The Game that Won (and Sometimes Lost) the West
It’s not often I stumble across a topic that indulges both my interest in the Regency era and in the American West.
Today, I’m talking about gambling and the game of faro.
Last week, my blogaholism brought me an interesting article about gambling in the Georgian era. Readers of Regency era fiction know that gambling is a frequent preoccupation of the characters who inhabit that fictional world. That was true too for the real gentlemen and ladies of the era who visited clubs and gaming hells or set up games in their own drawing rooms. Charles James Fox is said to have lost 200,000 pounds in gambling over the course of his life, and the Duchess of Devonshire an equally exorbitant amount.
One of the most popular games for these aristocrats was faro, a game that, like most wicked things of the period, originated in France. In The Georgian Art of Gambling, author Claire Cock-Starkey says that faro was so popular among women that two titled ladies ran faro banks in their own homes.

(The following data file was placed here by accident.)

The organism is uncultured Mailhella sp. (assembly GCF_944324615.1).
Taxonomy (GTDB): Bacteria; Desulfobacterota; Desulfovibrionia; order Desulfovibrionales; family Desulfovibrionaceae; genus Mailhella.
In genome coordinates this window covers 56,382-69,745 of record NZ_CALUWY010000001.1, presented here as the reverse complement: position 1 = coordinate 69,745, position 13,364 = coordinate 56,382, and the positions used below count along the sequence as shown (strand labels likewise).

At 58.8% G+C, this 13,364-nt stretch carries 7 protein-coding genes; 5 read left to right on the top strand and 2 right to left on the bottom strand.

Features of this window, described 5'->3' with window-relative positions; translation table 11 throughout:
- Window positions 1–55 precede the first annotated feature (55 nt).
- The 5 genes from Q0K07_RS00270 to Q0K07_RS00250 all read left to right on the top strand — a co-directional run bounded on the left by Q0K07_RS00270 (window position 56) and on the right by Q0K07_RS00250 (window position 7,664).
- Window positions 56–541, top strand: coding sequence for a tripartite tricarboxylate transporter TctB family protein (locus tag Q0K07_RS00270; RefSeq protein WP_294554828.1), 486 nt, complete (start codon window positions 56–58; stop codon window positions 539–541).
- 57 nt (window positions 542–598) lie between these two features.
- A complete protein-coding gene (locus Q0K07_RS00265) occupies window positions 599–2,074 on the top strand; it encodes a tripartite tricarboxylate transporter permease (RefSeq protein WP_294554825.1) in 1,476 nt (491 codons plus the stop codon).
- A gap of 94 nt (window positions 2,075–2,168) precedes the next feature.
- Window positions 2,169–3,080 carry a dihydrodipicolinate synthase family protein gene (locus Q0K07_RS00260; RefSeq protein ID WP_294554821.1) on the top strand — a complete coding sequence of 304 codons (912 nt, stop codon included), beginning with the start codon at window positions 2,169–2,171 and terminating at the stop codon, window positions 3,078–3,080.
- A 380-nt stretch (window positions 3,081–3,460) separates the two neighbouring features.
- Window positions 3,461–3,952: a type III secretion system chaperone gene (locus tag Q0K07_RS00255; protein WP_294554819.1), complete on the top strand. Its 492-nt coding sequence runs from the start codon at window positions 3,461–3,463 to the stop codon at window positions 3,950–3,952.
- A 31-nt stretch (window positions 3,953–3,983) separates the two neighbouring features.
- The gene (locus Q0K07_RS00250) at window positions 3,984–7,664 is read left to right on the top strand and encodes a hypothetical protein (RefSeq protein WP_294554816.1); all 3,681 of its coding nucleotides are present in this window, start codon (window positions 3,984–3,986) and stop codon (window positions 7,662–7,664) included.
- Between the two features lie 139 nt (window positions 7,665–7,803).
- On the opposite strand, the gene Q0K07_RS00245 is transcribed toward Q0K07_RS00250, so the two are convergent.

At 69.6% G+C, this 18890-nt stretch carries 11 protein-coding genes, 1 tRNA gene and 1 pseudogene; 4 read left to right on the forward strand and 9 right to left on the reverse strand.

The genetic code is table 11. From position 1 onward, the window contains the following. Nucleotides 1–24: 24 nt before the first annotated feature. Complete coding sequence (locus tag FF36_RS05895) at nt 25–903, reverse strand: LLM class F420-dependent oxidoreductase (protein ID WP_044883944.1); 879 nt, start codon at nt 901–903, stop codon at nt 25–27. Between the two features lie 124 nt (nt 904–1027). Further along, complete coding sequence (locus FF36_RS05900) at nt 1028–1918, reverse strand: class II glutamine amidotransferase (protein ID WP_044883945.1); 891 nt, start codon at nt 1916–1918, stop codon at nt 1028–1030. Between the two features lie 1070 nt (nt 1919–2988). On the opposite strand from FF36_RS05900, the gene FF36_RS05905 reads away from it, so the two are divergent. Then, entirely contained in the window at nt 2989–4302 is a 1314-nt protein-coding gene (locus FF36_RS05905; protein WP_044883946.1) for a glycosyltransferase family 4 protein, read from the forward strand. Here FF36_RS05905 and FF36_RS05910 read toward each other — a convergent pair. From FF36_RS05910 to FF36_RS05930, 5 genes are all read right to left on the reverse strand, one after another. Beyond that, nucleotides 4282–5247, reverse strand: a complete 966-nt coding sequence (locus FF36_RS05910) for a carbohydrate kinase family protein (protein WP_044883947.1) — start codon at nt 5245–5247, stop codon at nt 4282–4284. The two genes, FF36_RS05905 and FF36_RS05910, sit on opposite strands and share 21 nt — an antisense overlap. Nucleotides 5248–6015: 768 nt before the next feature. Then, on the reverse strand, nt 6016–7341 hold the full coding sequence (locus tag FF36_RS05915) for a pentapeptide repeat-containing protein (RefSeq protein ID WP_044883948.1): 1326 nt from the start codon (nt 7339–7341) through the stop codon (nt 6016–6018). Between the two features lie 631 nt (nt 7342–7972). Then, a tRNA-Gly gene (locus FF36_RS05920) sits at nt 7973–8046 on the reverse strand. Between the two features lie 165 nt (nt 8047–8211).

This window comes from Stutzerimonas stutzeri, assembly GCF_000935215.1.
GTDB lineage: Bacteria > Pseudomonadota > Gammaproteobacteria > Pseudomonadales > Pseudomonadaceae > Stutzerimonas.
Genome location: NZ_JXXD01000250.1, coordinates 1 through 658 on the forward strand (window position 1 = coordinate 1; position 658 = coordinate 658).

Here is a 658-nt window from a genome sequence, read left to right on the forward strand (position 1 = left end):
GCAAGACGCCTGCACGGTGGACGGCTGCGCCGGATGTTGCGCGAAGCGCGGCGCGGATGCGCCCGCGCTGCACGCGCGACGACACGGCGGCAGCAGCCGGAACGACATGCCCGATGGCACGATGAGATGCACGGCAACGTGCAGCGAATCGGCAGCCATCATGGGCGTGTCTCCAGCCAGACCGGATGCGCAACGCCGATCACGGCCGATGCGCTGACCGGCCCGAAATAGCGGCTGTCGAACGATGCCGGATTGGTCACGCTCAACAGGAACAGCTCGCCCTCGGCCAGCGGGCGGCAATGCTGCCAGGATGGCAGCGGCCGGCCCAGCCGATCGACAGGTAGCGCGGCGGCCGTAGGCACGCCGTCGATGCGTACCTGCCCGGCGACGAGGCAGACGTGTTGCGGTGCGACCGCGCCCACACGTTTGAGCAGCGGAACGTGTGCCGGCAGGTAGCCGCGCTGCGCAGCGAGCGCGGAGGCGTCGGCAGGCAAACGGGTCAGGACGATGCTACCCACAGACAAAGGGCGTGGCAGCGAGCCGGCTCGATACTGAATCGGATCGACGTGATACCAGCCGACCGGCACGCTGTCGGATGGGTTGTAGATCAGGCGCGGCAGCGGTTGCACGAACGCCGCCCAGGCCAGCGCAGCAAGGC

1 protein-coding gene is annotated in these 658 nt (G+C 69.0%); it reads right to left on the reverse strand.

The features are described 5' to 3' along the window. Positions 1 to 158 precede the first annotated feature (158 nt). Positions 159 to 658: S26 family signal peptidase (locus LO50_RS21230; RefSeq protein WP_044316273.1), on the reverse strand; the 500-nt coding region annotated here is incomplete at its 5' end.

And the game crossed the Atlantic. Old western movies have characters pulling their pistols over poker, but in reality the most popular game in the American west was faro. In Wyatt Earp, author Casey Tefertiller relates the story of Earp protecting a gambler, Johnny-Behind-the-Deuce, a nickname derived from a favorite faro play. Earp himself ran a faro bank at the saloon he’d invested in, Tombstone’s Oriental.
This was obviously a game for the high,
and the low.
If you’re wondering how to play, here’s the game, according to Hoyle. Wikipedia also has a lengthy explanation of not only how to play faro, but also how to cheat at it. It won’t be useful in Vegas, since faro is no longer played there, but if you’re writing Regency or Westerns stories, this is a great resource!
Have you heard of faro before? Did you know it was popular in the West? I love hearing from readers!